More on: API prisoners
Feb 03, 2011
Different cultures have different superstitions. One of the superstitions in Asian culture is it’s bad luck to go visit a prison. It’s one thing if you have loved ones locked up and you’re visiting them. It’s all bad if you just go visit a prison.
In the past, I had encourage some youth to go visit San Quentin so they can get an ideal what life is like so they won’t do things that land them there. However, most of the Asian youth don’t want to go because of superstition. Their parents don’t approve of them going for the same reason.
For me, I would like to think that I transcend all superstition. Therefore, I went to visit San Quentin this afternoon to brainstorm on setting up a culture competent program to help the Asian and Pacific Islander prisoners. One of the prisoners showed me a “lai shi” he received from an older prisoner. “lai shi” is good luck money that married people or elders give to the youngsters in a red envelop during new year celebration. Since there’s no red envelop in prison, they guy use a paper towel and shaded with red color pencil to make the envelop. For money, he put a prison photo ducat (Photo ducat is used in the visiting room to take pictures with visitors. It’s sell through the Prison Canteen.,) which worth two dollars, inside the envelop. I asked the guys whether all the Asians are going to have a spread to celebrate the new year. They said everyone’s too busy working and going to self help programs. They may do something over the weekend.
Culture is important. For those who are incarcerated, they still observe their cultures as much as they can. Therefore, it’s important to have cultural specific programs cater to their needs to reduce recidivism.
Again, I’m grateful that I can walk out of the prison each time I visit. Each visit gives me perspective and makes me more appreciative of freedom.
Apr 14, 2010
This anthology of work by Asian & Pacific Islander (API) prisoners is the first book to highlight the unique stories and perspectives of this growing prisoner population in the US. Through original poetry, vignettes, essays, first-hand narratives, interviews, and drawings, 22 contributors cover topics such as the factors that led to their incarceration, the cruelty that occurs in prisons and immigration detention jails, and the harsh reality of deportation that awaits many API prisoners. By offering readers a glimpse into their innermost fears, regrets, and dreams, these prisoners contribute an important voice to our society’s discussion around race, immigration, and prison issues.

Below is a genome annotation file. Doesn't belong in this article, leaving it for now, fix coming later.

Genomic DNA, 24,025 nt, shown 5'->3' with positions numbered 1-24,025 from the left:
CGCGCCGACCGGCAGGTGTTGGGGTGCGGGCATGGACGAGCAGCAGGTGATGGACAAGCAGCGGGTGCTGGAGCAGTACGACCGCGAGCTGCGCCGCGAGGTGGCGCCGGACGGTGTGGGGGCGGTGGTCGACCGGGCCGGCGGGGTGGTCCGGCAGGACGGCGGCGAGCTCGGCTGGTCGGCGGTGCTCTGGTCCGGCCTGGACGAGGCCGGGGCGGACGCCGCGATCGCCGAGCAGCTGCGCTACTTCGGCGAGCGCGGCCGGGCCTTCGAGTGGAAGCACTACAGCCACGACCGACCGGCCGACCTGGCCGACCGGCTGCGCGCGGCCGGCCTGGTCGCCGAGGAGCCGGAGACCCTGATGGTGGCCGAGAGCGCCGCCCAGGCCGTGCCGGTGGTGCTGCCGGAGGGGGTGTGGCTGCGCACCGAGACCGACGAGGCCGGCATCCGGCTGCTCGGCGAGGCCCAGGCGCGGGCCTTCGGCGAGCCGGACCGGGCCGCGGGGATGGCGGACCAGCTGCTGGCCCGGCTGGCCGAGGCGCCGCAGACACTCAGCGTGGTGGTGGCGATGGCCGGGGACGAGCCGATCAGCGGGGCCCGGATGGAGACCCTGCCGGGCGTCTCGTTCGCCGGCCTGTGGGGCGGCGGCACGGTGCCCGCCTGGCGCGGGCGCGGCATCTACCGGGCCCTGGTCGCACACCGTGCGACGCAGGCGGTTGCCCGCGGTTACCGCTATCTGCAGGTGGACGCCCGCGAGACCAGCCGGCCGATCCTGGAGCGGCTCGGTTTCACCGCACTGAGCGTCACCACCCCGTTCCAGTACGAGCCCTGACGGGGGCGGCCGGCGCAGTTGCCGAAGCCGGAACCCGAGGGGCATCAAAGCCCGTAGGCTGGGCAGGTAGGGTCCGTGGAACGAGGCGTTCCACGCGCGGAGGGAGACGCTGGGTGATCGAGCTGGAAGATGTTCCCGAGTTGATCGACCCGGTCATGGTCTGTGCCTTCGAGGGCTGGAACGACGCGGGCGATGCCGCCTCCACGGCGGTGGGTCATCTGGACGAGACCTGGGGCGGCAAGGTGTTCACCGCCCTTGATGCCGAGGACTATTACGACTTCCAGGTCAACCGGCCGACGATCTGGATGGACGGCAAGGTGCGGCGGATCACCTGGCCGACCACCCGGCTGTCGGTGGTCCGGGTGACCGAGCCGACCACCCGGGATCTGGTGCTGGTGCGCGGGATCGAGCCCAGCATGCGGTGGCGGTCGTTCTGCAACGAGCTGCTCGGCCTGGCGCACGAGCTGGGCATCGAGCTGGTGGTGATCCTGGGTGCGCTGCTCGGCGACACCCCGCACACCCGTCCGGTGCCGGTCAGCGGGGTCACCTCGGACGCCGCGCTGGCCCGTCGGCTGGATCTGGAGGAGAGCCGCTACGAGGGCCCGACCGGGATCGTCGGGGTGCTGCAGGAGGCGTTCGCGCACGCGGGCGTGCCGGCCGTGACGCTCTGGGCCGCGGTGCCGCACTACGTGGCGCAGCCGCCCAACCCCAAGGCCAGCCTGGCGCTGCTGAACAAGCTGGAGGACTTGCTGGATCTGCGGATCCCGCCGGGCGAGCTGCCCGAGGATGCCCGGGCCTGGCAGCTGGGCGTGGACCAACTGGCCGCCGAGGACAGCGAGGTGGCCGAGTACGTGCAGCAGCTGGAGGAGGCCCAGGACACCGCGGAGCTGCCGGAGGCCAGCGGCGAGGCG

OTHER includes a preface by Helen Zia. It is edited by Eddy Zheng and Ben Wang, designed by Joy Liu, and is a project of the Asian Prisoner Support Committee (APSC). Available for purchase at Eastwind Books of Berkeley.
Oct 19, 2009
San Francisco, CA
Spoke about deportation and the experience of API prisoners, at Professor Russell Jeung’s classes “Chinese American Personality”, “Social Class and Low Income Chinese Americans” and “Asian American Public Policy”, to a total of approximately 150 students
Feb 13, 2009
San Francisco, CA
Spoke about the importance of community service, the API prison population, and struggles in the Prison Industrial Complex, to approximately 200 freshman students
Sep 27, 2008
About the Event
“Other: Voices of Asian Prisoners”
Saturday, Sept. 27th, 2008
Critical Resistance Conference in Oakland, California
Panel workshop featuring Rico Riemedio, German Yambao, and Eddy Zheng. They discuss changes that have occurred in the Asian prison population over the past 20 years, concerns and struggles particular to Asian prisoners, and how Asian prisoners build community and resistance inside the Prison Industrial Complex. Organized by the Asian Prisoner Support Committee (APSC).
Apr 25, 2003
» Articles, Reflections
One inmate’s call for APA community support
by Eddy Zheng, AsianWeek, VOICES FROM THE COMMUNITY
Asians do not go to prisons. When people mention the word prison they usually conjure up images of hard-core criminals — murderers, kidnappers, drug dealers, gang members and sexual predators. Prison also brings to mind the mass incarceration of African Americans, Latinos, Native Americans and poor whites. Rarely do people associate prison with Asian Pacific Americans.
I am an APA prisoner who has been incarcerated for over 17 years. If I have to write about all the struggles APA prisoners have to endure, I can write a book. Since I am writing an essay, I will share with you some of what it is like to be an APA in prison.
The first thing an APA prisoner is subjected to is the surrender of his ethnicity. The prison system promotes racial segregation by grouping prisoners as “Black,” “White,” “Mexican/Hispanic” and “Other.” It is a means of control by creating a separation of culture between races. As soon as an APA is processed into the prison he is categorized as an “Other.” He is no longer Chinese, Vietnamese, Filipino, Japanese or any other ethnicity. Once he is labeled, for the rest of his stay in prison he will be living, showering, eating and hanging out with those who are in the same category.